State-driven cultivation: Nearly half of India’s land is under state control. Large areas – especially woodland – are degraded, neither used for farming nor forestry. According to the government, 7.2 million hectares could be used for cultivating biofuel plants. The cost of seed, fertiliser and labour – the whole investment risk, in other words – is borne in full by the government. Some plantations are huge monocultures, others based on intercropping and yet others small plantations on public land. Typically, the committees in charge of the plantations are local, and therefore state-owned cultivation is also serving decentralisation of decision making. Local people pick the crops and sell the harvest. In many instances, the jatropha harvest is gathered by village women, thus providing an additional source of income for landless labour. Large areas of degraded land are made productive again. But if the state interferes too much in the biofuel market, the sustainable development of the sector can be impeded. The state government of Uttarakhand, for example, sought a deal with a single manufacturer, promising to sell all jatropha seeds grown on state-owned land for 3.50 rupees a kilo. But hardly anyone is prepared to grow biofuel trees for so little money. In this case, market dynamics have been hampered by a lack of demand-side competition and an ill considered public-private partnership.
Cultivation by small farmers: Small farmers plant oilseed on private land. Some create larger plantations on fertile ground. The problem is that less food may be produced as a result. Extensive cultivation on arable land is rare at present because more money can be made from most other crops. But if energy prices rise or the productivity of biofuel plants increases, competition with food will become an issue. In some states – Tamil Nadu is an example – contract-farming of biofuel trees is already developing. Private investors guarantee relatively high prices for harvests, thus stimulating production. From a development-policy viewpoint, the additional income of farmers, however, needs to be weighed against risks of food scarcity. At present, small farmers have mostly confined themselves to cultivating jatropha and pongamia in hedgerow plantings, in mixed crops or on previously unused, degraded land. Therefore, they indeed enjoy an additional source of income that does not crowd out food production.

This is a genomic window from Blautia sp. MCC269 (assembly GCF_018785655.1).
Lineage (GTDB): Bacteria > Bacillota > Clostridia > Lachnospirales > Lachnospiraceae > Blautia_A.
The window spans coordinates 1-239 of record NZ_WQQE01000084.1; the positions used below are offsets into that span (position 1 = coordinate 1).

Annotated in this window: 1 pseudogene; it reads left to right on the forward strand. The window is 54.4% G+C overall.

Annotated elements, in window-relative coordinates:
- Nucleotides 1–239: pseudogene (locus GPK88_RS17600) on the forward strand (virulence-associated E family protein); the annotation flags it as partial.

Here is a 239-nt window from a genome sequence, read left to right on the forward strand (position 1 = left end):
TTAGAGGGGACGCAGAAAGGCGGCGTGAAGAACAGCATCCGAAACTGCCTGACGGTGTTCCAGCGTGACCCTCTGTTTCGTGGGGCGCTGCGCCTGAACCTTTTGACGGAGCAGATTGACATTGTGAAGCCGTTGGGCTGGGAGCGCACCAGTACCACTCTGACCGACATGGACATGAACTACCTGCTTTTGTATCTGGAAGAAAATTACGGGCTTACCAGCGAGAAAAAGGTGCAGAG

Commercial cultivation: Private entrepreneurs invest in large-scale plantations. Since they bear the investment risk, they want to maximise profits. In rural areas, commercial cultivation paves the way for investment in both agriculture as well as processing businesses. Trees are grown on private land, sometimes even making productive use of plots held for speculation purposes. On the other hand, efforts have been made in Chhattisgarh to lease government land to state-owned oil companies. Both models create new sources of employment for rural people. However, poor communities have been illegally using government land for subsistence purposes and livestock farming, so they are now at risk of losing their livelihoods. It remains to be seen how and whether the government takes account of them and which form of land use benefits communities most in the long run.
Regardless of how biofuel plantations are organised, the harvest can be processed and utilised in two ways. If processing is centralised, the fuel will probably be sold on the international market or utilised in the national transport sector. An example of decentralised processing is found in Karnataka, where a network of decentral oil mills already exists. The state government of Chhattisgarh has even embraced a strategy of setting up oil mills and esterification plants in all districts in order to promote the local use of biofuels. There are village-level models of producing electricity from biofuels. Such decentralised utilities improve power supply, and the local people benefit.
Biofuel production certainly offers opportunities for rural development, but the opportunities will differ depending on how value chains are organised. The risks are that
– poor, but illegal land users will be displaced, and
– that biofuel plantations, once they become more profitable, will crowd out food production.
So far, the three models described above have been applied to only a few hundred thousand hectares. A new law sets the target of mixing conventional diesel with 20 % biodiesel. That would call for around 11 million hectares of land to be used for biofuel production – something India is a long way from achieving. Whether the oil-tree initiative will succeed is still not clear. Although there have so far been only a few isolated cases of jatropha and pongamia being grown instead of food crops, the Indian government’s initial enthusiasm has faded in the light of the current debate on food prices.
The direction in which the biofuel industry develops in India will hinge crucially on the policies pursued at national and state levels. What is needed are intelligent regulations that promote competition and, at the same time, protect the poor and the landless. India has now reached the point where value-chain models have been operational for long enough to appraise their economic, environmental and social sustainability. Several state governments have drafted sensible policies, which need to be supported and refined. Pragmatic approaches are more promising than the ongoing ideology-driven, polarising debate on biofuels.